Avalanche Foundation Puts Rules on Plans to Buy Meme Coins

Only meme coins native to the Avalanche blockchain will be considered, according to new guidelines.

AccessTimeIconJan 23, 2024 at 12:00 p.m. UTC

Not all meme coins are created equal. If they're to get bought up by the Avalanche Foundation, their creators will have to follow some rules.

The organization that supports the Avalanche blockchain released an "eligibility framework" Tuesday that puts some guardrails around its eyebrow-raising plan to start purchasing meme coins: those jokey, highly volatile cryptocurrencies that are often paired with dogs.

These tokens have become a big business with sometimes maddening returns in spite of their lack of value. But many of them are also outright scams meant to enrich their founders, who can create them quickly and cheaply atop permissionless blockchains where anyone can trade them.

No matter one's philosophical perspective on meme coins, the Avalanche Foundation has "already started" buying some using money from its $100 million "Culture Catalyst" fund for cultural initiatives, it said in a statement Tuesday.

The Foundation did not respond to questions regarding which tokens it had bought, how much capital it is earmarking for meme coins or whether it would actively manage its positions.

"The Foundation embraces the full spectrum of creativity, culture, and camaraderie in the blockchain space, and broadly views meme coins, NFTs, and similar tokens created by the community for culture and engagement as 'community coins,'" the statement shared with CoinDesk read.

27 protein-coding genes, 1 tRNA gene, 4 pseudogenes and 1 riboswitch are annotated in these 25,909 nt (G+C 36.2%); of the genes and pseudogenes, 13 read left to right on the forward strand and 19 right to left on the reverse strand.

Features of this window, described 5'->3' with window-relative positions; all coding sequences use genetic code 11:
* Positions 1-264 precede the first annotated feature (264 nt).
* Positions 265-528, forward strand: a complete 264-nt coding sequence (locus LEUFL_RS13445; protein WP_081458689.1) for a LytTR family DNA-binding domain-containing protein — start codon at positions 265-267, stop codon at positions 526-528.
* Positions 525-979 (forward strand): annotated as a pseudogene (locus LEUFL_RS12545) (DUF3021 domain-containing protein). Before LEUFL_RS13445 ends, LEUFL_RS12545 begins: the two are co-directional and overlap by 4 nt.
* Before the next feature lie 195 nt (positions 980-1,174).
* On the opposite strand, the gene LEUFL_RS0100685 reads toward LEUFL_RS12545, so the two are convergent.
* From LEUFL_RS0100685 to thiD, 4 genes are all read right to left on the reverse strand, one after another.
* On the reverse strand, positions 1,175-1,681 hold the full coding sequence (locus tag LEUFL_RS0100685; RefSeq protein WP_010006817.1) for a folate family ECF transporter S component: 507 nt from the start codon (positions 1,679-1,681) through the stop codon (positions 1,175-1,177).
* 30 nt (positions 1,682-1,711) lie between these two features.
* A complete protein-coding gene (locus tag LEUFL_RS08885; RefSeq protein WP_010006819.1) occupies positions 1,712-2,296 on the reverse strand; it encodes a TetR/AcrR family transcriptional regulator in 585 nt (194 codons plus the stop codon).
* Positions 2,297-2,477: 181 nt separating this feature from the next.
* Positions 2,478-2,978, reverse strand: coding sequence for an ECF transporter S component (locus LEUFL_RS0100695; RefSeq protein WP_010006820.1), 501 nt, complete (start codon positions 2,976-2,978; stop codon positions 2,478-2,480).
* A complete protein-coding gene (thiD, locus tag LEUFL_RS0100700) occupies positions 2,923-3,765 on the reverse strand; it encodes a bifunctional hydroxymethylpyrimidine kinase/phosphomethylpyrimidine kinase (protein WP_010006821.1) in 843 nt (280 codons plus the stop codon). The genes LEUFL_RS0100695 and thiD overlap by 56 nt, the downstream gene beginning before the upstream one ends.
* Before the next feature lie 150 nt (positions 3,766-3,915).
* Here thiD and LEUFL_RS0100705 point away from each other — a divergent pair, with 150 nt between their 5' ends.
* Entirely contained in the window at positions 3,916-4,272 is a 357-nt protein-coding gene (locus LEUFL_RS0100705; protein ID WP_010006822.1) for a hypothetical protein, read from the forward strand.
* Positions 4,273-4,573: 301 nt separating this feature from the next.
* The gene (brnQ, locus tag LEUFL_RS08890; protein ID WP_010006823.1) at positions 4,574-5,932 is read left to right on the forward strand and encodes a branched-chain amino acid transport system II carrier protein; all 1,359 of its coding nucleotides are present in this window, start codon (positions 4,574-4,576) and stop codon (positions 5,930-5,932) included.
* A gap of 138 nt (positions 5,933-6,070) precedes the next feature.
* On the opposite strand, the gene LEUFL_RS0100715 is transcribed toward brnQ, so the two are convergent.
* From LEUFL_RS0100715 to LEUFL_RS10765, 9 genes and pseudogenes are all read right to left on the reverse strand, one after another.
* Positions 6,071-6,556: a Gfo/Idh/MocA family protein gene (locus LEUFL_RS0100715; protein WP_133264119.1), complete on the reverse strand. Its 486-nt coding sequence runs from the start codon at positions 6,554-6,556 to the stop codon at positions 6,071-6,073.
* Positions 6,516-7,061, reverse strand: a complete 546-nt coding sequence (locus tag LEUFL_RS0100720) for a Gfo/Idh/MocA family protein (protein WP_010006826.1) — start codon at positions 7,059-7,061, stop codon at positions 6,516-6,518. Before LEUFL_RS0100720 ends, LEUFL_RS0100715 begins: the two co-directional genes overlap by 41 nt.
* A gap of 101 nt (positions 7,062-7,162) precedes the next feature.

Meme coins have to be independent from their creators and native to the Avalanche blockchain to be considered, according to the three-page rule set shared with CoinDesk. That means no tokens with allocations earmarked for their team or clones on other blockchains, and a creator team that renounced ownership of the mint contract.

Additionally, the Foundation won't look kindly upon tokens hoarded by whales, those that have not been scrutinized by security companies or those that launched without whitelists.

The rules are malleable, the foundation said, and simply meeting them will not guarantee they will be bought up. But there are some miminums they must meet as of January 2024:

  • At least 2,000 holders, of whom the top 100 own less than 60% of supply
  • More than $200,000 in liquidity supplied by at least 50 providers
  • At least a $1 million market cap
  • See at least $100,000 in daily average trading volume over two weeks

Finally, the meme coin needs to have existed for at least a month "in order to give the community time to get to know and understand the coin," the framework said.

Edited by Nikhilesh De.


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Danny Nelson

Danny is CoinDesk's Managing Editor for Data & Tokens. He owns BTC, ETH and SOL.

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